TuneUp Utilities 2009, which costs £30, produced some consistently good start-up and Office 2007 results. However, we experienced two Explorer crashes with TuneUp Utilities 2009 in Vista, the only crashes during our entire testing stint. TuneUp denies it was its application that did the damage. Aside from the crashes, TuneUp Utilities 2009’s interface is top notch, with clear descriptions and a great start-up manager.
System Mechanic 9’s sidebar gadget is a novel little addition
Iolo’s System Mechanic 9, which costs $49 (around £29), has the same neat interface the XP version has, but adds a gadget to the sidebar so you can monitor recent repairs and how “healthy” System Mechanic thinks your PC is. Using the one-click solution to optimise and speed up your PC disables Windows Live Messenger, which we re-enabled to make for a more fair test. Boot-up times were a long way behind the rest of the field and, if Iolo’s explanation of no internet equals poor boot-up times, then Iolo needs to make a change to System Mechanic 9, because it’s a flaw the other applications don’t have.
PC Tools told us the market for these “utility tools” has suffered a slight decline in recent years, due to basic tools being increasingly bundled with operating systems. The value of premium tools can be difficult to see, since we found the one-button optimisation wizards and registry fixing functions didn’t improvement performance significantly - at least, not without affecting functionality.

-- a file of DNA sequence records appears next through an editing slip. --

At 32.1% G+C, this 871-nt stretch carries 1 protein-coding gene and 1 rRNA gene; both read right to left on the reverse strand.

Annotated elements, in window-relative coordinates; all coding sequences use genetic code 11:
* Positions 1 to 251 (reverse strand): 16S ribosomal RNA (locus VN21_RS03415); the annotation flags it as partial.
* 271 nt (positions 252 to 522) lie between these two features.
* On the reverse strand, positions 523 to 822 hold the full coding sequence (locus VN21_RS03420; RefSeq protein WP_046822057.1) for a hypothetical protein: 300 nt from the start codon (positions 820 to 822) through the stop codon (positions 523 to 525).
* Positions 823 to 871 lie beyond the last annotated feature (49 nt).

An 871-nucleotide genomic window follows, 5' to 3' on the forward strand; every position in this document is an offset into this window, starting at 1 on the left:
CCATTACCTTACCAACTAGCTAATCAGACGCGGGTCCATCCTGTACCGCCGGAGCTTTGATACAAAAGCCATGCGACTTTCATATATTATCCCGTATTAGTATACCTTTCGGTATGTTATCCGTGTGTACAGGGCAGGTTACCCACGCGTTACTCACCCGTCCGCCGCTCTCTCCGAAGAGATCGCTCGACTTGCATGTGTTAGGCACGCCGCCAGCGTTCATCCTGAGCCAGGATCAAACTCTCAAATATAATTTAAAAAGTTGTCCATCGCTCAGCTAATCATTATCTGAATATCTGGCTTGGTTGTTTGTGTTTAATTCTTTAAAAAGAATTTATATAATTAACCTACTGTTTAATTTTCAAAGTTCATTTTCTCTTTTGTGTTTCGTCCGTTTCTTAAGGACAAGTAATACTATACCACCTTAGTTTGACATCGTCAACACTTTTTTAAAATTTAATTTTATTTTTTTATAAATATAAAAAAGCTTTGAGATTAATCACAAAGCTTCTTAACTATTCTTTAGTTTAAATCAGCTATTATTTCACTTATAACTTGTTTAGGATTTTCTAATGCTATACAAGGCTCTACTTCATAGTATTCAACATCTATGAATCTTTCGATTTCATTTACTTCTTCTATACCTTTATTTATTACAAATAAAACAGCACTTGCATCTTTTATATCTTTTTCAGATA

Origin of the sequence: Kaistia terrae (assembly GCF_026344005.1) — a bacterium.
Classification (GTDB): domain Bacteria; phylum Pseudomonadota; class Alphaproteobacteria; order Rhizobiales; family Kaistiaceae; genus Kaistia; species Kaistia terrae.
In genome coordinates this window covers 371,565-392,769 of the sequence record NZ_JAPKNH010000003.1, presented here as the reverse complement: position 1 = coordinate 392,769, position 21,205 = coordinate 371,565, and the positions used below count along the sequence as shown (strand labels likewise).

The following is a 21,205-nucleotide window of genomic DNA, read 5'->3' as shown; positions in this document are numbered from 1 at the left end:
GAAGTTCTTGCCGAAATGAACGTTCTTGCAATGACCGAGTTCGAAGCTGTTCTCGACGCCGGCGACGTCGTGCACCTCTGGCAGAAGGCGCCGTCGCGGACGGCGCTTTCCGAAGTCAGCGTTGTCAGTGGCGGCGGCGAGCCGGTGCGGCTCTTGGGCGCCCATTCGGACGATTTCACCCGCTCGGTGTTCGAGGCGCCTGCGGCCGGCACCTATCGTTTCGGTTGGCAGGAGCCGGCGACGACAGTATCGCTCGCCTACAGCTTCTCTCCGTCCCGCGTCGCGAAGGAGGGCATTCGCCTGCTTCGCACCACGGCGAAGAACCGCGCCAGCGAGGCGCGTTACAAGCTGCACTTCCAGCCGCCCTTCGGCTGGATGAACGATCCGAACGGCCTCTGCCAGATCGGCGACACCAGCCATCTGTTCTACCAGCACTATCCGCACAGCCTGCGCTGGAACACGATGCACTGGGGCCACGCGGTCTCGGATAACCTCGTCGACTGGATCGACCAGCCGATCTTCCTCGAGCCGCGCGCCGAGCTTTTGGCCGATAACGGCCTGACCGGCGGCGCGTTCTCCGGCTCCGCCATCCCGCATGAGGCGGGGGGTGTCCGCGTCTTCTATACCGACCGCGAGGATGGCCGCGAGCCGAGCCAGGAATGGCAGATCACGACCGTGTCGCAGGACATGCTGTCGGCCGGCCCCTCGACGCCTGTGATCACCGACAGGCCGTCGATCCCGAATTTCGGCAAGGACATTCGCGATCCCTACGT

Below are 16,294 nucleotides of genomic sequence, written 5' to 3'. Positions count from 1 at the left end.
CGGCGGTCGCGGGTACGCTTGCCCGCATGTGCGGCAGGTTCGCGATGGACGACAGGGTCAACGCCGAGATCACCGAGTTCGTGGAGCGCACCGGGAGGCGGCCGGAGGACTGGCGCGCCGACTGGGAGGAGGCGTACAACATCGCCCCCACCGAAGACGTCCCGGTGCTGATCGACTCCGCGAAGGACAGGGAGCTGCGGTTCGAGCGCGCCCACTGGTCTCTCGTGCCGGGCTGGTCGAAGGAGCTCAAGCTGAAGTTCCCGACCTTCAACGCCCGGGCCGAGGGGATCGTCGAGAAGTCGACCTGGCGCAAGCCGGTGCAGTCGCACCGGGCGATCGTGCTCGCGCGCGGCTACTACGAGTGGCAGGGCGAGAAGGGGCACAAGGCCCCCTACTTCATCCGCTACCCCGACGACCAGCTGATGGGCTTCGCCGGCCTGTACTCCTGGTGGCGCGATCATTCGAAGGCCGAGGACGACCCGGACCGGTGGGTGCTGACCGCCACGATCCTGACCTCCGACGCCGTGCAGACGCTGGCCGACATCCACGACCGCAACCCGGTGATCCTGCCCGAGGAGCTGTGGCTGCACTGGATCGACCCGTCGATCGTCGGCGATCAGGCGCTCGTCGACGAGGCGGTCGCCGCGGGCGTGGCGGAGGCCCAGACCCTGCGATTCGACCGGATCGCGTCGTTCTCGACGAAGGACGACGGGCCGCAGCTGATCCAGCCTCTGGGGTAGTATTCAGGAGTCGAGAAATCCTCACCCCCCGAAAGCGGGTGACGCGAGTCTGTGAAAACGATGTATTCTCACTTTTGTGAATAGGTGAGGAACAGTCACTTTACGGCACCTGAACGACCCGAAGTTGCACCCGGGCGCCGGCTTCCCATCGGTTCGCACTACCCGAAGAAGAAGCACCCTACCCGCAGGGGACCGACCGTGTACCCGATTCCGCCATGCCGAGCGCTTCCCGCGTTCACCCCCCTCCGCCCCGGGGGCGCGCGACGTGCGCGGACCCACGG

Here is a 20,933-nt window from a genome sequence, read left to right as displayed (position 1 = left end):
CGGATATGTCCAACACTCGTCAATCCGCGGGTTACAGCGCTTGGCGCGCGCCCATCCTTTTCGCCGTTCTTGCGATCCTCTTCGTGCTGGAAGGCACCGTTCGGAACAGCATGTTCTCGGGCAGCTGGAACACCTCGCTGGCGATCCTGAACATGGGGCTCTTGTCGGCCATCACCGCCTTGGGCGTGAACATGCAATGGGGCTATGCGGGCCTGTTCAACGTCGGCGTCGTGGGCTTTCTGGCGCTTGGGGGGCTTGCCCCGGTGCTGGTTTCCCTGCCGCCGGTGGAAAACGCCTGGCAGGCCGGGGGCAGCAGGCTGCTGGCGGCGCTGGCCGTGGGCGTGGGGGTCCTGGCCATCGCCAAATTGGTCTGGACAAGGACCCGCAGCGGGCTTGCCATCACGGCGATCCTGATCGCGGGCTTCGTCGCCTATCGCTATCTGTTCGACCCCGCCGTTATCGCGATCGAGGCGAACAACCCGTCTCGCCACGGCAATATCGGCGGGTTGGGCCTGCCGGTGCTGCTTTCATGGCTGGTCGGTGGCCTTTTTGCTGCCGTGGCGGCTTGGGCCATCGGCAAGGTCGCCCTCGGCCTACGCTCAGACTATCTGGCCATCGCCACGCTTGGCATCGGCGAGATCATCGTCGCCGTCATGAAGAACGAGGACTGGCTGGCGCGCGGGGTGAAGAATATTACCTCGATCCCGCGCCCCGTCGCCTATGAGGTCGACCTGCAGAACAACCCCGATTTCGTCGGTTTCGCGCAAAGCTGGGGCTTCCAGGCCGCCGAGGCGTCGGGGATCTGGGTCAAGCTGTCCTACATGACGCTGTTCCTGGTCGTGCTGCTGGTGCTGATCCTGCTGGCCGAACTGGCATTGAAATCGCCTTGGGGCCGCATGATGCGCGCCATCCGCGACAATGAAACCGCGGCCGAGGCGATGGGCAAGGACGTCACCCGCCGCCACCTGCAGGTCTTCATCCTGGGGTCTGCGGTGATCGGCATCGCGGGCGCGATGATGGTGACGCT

We experienced two crashes when testing with TuneUp in Vista, and none with the other apps
You will, however, get a boost by using the more detailed tools to switch off unused services and forgotten programs, although this is one way of reducing functionality. When we were testing the apps on Windows XP, we found we could shave a good 18 seconds off our startup time with every tune-up application on test by laboriously turning off unused programs and services, but with Vista this improved by 44 seconds after we selected 14 programs and services that we weren’t using any more, or had never used.
Meddling with the registry and Windows services is a tricky game, with Desktop Maestro in particular coming a cropper several times by pushing performance in the wrong direction. The other applications represent less of a risk and, besides, you can always restore an old registry if things go wrong.
Ultimately, we can say if you’re trying to reduce your Windows start-up time, extra Ram will help if you don’t have a lot - 512MB, say - while tune-up applications may help you find more performance if you have 2GB or more. ®
Verdict: Windows Vista Apps
Tune-up Utilities 2009
More Info Tune-up
More Info CCleaner
PC Tools Desktop Maestro 3
More Info PC Tools
Avanquest Fix-it Utilities 9
More Info Avanquest
Iolo System Mechanic 9
More Info Iolo